If you have ever traveled outside of Tokyo, you may have noticed signs for a michi no eki along various roadways and highways. What is a michi no eki you may ask? The word translates to “roadside station” and represents the 1030 government designated rest areas found all over Japan. There are 114 of these roadside stations in Hokkaido alone! The michi no eki is not only designed to provide a resting place for road weary travelers but they are also intended to promote local tourism and trade. Often the shops inside of the michi no eki sell local produce, snacks, souvenirs, and other goods. The michi no eki has become so popular that more than 500 million people annually use them.
These roadside stations started to come into existence in 1993 whereby the local government constructed the building and private organizations assumed the role of managing the facility. The level of services provided are left entirely to the locals which result in some very unique rest areas. Some of the michi no eki incorporate hot springs, play facilities and museums into their facilities whereby there has been an increase in the number of visitors taking a drive just to visit these rest stations themselves!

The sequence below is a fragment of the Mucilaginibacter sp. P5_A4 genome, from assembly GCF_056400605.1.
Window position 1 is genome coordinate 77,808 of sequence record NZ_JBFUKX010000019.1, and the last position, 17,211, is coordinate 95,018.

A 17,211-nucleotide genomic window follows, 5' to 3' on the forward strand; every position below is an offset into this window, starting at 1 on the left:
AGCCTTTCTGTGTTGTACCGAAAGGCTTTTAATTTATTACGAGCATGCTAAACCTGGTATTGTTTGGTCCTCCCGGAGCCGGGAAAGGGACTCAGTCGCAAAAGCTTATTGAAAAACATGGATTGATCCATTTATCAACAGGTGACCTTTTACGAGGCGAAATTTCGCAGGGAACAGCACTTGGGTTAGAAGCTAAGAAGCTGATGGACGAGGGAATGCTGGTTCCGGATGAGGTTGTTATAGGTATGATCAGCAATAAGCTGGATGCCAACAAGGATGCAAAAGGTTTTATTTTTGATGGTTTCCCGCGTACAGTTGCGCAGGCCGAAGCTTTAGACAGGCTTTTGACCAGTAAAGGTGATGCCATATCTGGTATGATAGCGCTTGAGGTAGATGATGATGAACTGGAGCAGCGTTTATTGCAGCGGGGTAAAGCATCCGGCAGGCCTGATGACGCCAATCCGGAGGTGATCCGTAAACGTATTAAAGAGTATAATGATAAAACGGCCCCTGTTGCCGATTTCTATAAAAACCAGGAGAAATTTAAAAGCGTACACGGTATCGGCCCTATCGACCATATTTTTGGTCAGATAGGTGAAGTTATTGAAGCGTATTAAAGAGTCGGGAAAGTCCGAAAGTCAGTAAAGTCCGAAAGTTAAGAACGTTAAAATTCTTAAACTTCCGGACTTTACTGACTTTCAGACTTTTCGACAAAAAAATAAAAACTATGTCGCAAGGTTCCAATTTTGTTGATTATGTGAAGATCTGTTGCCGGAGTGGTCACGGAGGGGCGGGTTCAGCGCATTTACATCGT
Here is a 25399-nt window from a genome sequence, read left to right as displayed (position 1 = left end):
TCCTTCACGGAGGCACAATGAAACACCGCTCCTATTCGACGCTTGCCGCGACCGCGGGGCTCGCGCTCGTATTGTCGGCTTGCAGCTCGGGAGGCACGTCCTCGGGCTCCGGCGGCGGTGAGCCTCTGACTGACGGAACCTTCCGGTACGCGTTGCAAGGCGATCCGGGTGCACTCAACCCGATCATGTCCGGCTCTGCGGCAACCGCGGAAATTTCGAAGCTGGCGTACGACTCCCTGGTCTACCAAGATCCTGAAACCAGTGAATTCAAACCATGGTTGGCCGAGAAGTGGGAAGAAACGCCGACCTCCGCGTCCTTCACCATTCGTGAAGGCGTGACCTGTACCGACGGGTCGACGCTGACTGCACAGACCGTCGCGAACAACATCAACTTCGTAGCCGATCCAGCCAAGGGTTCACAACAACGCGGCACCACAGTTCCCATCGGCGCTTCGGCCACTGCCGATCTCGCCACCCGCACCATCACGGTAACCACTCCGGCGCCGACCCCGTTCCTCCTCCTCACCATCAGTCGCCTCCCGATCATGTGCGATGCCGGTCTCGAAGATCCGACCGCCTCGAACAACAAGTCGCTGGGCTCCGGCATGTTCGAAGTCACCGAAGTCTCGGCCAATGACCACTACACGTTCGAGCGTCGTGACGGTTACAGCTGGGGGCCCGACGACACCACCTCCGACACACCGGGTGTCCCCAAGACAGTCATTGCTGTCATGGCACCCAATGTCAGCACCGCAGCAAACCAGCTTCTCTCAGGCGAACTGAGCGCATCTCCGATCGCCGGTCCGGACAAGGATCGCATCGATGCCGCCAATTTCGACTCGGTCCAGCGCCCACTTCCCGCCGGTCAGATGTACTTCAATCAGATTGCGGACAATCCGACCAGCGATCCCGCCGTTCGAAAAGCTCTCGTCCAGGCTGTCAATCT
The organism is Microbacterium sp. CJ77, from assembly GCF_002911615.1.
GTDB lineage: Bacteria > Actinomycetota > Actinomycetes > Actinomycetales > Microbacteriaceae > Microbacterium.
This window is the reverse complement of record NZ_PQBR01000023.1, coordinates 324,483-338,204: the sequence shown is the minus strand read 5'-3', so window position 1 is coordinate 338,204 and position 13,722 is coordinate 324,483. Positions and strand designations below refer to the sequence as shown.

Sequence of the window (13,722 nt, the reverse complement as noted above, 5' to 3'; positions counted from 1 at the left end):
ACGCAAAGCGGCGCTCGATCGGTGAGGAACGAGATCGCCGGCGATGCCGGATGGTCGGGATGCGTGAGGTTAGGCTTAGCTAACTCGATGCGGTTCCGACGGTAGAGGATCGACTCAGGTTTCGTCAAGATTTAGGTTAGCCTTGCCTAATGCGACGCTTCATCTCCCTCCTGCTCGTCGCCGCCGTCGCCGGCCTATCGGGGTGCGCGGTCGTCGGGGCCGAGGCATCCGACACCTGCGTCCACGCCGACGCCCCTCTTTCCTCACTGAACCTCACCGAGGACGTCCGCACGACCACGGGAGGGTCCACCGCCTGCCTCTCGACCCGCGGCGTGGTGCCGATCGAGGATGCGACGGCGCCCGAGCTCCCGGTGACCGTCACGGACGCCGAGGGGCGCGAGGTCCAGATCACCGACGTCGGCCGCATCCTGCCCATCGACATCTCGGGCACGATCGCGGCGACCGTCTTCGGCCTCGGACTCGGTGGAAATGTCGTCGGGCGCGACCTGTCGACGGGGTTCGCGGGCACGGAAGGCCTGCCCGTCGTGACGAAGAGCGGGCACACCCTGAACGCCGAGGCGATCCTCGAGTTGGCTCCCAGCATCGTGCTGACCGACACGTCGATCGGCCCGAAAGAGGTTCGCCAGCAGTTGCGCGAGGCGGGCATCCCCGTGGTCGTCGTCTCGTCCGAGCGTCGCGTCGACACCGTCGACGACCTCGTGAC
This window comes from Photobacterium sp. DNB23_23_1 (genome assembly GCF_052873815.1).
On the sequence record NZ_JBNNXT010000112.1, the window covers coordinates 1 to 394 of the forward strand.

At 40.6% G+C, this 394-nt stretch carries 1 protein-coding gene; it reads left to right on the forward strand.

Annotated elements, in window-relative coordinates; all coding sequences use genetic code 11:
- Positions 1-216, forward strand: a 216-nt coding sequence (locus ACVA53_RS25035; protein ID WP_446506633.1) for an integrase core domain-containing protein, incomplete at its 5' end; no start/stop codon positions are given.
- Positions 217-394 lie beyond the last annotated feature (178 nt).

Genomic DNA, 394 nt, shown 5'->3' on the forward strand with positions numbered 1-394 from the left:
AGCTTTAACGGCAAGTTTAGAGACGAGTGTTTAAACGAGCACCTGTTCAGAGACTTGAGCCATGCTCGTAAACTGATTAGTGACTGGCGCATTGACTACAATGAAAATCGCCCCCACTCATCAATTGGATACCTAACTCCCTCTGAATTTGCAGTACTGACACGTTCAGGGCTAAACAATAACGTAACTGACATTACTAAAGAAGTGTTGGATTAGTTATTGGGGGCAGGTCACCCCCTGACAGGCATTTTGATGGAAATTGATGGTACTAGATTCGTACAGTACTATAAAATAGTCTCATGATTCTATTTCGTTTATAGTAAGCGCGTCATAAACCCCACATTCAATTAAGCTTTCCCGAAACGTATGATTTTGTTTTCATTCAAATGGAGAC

Aside from the amenities provided, the “local gourmet” is also one of the reasons for the increased popularity of the michi no eki. People drive in seeking to sample the local dishes made using home-grown, seasonal ingredients, the fresh fruits and vegetables, and seafood. Further, baked goods that were once only familiar locally, gain a reputation through word of mouth, the internet and personal reviews once they have been purchased at the michi no eki or given as omiyage (souvenirs from one’s travels) and in many cases result in orders pouring in from all over the country.
Unfortunately, due to the fact that these roadside stations are located in rural areas outside of the largely populated such as Tokyo, very few people in these facilities if any, speak English. But the spirit of “OMOTENASHI” still prevails; the mindset to entertain and welcome guests visiting from surrounding areas or overseas. The locals will do their best to help you even if you do not speak a word of Japanese.